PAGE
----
Travel Ban is Back… At Least Partially
The Trump Administration’s travel ban, and it’s many struggles in the courts, have been all over the news—on this blog and elsewhere. It’s been shot down, rewritten, shot down again, appealed and appealed again, and now the U.S. Supreme Court has finally had their say on Trump’s second crack at his immigration ban, temporarily barring Syrian refugees and entry to the U.S. from six Muslim-majority countries (Somalia, Sudan, Yemen, Iran, Syria, and Libya). Their preliminary opinion, final hearings are yet to come, was a unanimous ruling that the provisions of the second ban are constitutional and can be put into force—with some caveats.
Let’s take a look at the Supreme Court’s unsigned opinion from last week and see exactly what it does and why they say they ruled the way they did.
The Supreme Court’s recent order essentially removes the injunction from the executive order entirely, allowing the provisions of the ban to go into immediate effect. We’ve gone over the provisions of both the original order and its subsequent revisions in depth previously, so we go into that too much here. However, what we will have to parse out is the compromise the Supreme Court required to allow Trump’s Muslim ban to go into effect—an exception for people with a “credible claim of a bona fide relationship with a person or entity in the United States.”
According to the Supreme Court this includes situations where somebody is trying to enter the U.S. and can show that they have a close family member, they have a job waiting for them in the country, or they’ve been excepted to a university. These specific situations certainly create an exception to Trump’s order, allowing people in these situations to enter the U.S. regardless of the order. However, these situations are offered as “illustrative” of a bona fide relationship rather than an exhaustive list. This means that the door is open to figure out situations which create similar levels of bona fide relationship. Unfortunately, the Supreme Court was not forthcoming with analysis of how to determine when these situations exist outside their specific examples. To be honest, they weren’t even particularly clear about the outer bounds of their specific examples-as we’ll see when we talk about the implementation and legal backlash to this order.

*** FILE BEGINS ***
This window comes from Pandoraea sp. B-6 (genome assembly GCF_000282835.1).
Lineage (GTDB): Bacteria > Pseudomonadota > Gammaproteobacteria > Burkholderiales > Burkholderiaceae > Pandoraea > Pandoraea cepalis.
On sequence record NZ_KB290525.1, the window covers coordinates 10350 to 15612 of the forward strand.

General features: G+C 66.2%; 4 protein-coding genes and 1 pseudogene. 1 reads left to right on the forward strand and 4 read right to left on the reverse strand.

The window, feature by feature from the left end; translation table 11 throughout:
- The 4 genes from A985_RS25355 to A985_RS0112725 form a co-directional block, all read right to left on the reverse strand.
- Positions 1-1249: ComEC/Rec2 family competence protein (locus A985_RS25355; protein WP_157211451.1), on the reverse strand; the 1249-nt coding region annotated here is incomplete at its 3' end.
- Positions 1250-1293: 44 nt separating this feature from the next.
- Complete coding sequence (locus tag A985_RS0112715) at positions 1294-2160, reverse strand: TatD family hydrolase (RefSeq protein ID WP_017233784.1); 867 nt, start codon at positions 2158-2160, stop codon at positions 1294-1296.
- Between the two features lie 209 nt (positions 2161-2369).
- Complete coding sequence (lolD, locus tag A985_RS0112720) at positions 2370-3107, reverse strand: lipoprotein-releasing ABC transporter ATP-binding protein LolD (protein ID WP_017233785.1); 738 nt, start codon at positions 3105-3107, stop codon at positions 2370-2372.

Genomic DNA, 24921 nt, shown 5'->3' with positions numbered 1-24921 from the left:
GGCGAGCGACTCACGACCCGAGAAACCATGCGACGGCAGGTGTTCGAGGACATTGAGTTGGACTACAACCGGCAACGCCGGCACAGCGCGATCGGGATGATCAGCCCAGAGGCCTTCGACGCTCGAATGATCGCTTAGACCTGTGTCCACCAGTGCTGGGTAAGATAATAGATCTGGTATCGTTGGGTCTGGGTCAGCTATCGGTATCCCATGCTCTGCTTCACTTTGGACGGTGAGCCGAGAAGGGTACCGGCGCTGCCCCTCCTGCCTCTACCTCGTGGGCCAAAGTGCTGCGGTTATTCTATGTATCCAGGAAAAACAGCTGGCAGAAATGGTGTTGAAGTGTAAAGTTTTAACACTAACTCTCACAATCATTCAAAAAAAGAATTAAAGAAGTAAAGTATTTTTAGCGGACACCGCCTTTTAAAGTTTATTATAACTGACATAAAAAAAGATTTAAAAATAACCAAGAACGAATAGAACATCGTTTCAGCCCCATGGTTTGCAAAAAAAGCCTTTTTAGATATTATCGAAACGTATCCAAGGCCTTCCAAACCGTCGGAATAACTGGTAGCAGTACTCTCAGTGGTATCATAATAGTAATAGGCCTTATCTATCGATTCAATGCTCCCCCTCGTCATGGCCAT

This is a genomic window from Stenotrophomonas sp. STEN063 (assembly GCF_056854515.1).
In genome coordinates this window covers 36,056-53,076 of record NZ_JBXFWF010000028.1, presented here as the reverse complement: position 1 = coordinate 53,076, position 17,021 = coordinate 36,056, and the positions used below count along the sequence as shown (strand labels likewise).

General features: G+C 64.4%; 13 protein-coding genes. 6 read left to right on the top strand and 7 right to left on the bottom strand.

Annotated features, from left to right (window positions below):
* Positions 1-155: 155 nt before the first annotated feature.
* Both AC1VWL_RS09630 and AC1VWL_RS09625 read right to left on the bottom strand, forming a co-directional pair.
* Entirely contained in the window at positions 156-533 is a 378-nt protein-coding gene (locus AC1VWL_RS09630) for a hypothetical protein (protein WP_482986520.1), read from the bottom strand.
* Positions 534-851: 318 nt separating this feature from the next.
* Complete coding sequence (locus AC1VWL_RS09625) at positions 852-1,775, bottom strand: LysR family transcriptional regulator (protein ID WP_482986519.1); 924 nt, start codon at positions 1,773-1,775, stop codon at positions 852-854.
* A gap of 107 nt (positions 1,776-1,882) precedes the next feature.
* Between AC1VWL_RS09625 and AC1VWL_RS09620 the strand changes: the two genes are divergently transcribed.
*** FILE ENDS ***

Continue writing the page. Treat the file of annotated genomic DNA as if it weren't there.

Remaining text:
So why did the Supreme Court give the travel ban order its ok? While the three most conservative Justices would have been happy to allow the order to go forward without caveat, the bona fide relationship compromise was largely responsible. The Court looked at the public interest requirement of an injunction and balanced the interest of the U.S. public in being allowed access to the U.S. against the national security interests claimed by the government. Whether or not you agree with them, the Supreme Court determined that the hardships caused to the U.S. public (citizens specifically) are substantially alleviated if those with bona fide relationships to those citizens are allowed entry into the country. With the caveat in place, the Supreme Court unanimously felt that the remaining hardship the order caused was outweighed by the governments historically strong interest in national security.
Implementing the Order
Now that the Supreme Court has given the order the go ahead, the government will have to start implementing that order again-an undertaking which last time led to unprecedented fallout due to poor execution and organization. This time, the Department of Homeland Security has promised implement the executive order “professionally, with clear and sufficient public notice, particularly to potentially affected travelers, and in coordination with partners in the travel industry.”
In the last week they have released what they consider to be the outer boundaries of what constitutes a bona fide relationship. Familial relationships are limited to parents, spouses, fiancés, sons, daughters, son or daughter-in-laws, or siblings already in the U.S. This notably, and as we’ll see later contentiously, excludes grandparents, grandchildren, aunts and uncles.
When it comes to business, employment, or university relationships will need to be formally documented. Relationships of this sort will not be allowed if they are formed “for the purpose of evading the ban.” It’s not clear how these situations will be identified. Students, employees, lecturers, and journalists can get into the county if they have a “valid” invitation or employment contract. Again, there is little to define what makes a document valid.
Ultimately, even these clarifications need clarifications to avoid chaos. TSA agents are ultimately going to be deciding who has a bona fide relationship, a ridiculous requirement for anybody who isn’t an immigration attorney unless we can have very clear rules of what constitutes a bona fide relationship and how somebody can hope to prove that such a relationship exists.
As it is, the situation is too vague to continue. Many predicted lawsuits to quickly follow the Supreme Court’s ruling, and they already have been proven right.
Hawaii’s Emergency Motion and More to Come
Just last week, right after the Department of Homeland Security published their guidelines, Hawaii filed an emergency motion asking a federal court to rule that the guidelines violate the Supreme Court’s order by excluding relationships such as grandparents and uncles. They’re asking the court to say that the Trump administration cannot enforce the guidelines as written.
The Supreme Court’s order is incredibly vague and Hawaii’s is unlikely to be the last lawsuit stemming from the ruling. However, the truth is that the order is just the tip of the iceberg of what’s to come. The real hearings on this case won’t be in front of the Supreme Court until October. Until then, we’ll be left trying to parse the puzzle of the outer bounds of a bona fide relationship.